Michael H. Shuman suggests that rural areas create new "import substituting clusters", latch on to them, and ride them into prosperity. So what's an "import substituting cluster"? Shuman describes it as an imported good or service that the community can produce themselves. He refers to any import that the community could produce itself as "energy leakage" and recommends that the community replace those services and goods with local business. In Shuman's article he gives several examples of rural communities doing just that, finding what they can do without from outside their community and replacing it with local goods or services.

It can be a difficult task to accomplish and there will always goods and services that a rural community can't produce, such as computers, vehicles, and medicine. But Shuman argues that it is often simpler than one would think. He suggests that rural communities first look at what goods and services they most commonly use and then start producing them locally.

The town of Hardwick, Vermont did just that. When the granite factories closed down, other businesses did as well. Soon Main Street was filled with vacant shops and Hardwick was forced to do something in order to survive. Hardwick decided their import cluster was food and rallied around it. Local farmers provided the produce for local restaurants and grocers, local dairies made and sold local cheese, and the community worked and supported each other by sharing capital and facilities to keep the local economy growing. The result has been an increase in wages and employment, all without relying on outside capitol or support. A more in depth look at Hardwick's story can be read in Ben Hewitt's book, "The Town That Food Saved: How One Community Found Vitality in Local Food".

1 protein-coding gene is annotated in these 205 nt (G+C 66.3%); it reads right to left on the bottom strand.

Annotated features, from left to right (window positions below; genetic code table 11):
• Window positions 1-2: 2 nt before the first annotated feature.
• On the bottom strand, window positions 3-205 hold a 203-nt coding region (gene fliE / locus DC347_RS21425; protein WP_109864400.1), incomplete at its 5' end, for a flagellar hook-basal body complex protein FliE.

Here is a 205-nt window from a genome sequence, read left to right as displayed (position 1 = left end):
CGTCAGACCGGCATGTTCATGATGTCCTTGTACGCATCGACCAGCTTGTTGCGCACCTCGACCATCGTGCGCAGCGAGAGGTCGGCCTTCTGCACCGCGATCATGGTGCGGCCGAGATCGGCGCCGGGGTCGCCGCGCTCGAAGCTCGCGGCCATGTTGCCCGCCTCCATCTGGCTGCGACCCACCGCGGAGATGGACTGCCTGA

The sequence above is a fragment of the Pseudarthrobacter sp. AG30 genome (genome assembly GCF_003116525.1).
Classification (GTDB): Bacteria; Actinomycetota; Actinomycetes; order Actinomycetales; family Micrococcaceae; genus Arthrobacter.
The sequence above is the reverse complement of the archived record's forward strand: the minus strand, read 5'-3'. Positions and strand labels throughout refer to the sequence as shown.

As the few rural communities mentioned above strive for rural self reliance they also face possible problems. As people return to the rural communities from urban areas or as long time city dwellers relocate, the rural community will be faced with new problems and new perceptions on how to operate. Earlier blog posts such as "Farmville (Part II): Gone with the wind" and "The uninformative rural mystique" illustrate just a few of the problems that may arise.

So who's more self reliant, urban or rural? Maybe it depends on geography, or maybe it can't be answered academically. Either way, I'll put my money on rural and I wouldn't be the first to do so.

1 comment:

JT said...

You raise a valid question, and it's quite possible the difficulty in answering may be due to differences in defining "self-reliance." Urban areas might view self-reliance as primarily economic or development oriented. In part due to division of labor and trade, urban areas might view their financial ability to acquire a variety of goods to be self-reliant. On the other hand, rural areas might view their ability to grow or produce goods from start to finish as an indicator of self-reliance. That said, it might be important to note that urban and rural areas are reliant on one another to a certain extent. Regardless of which is more reliant than the other, there are characteristics in each that are mutually beneficial and necessary.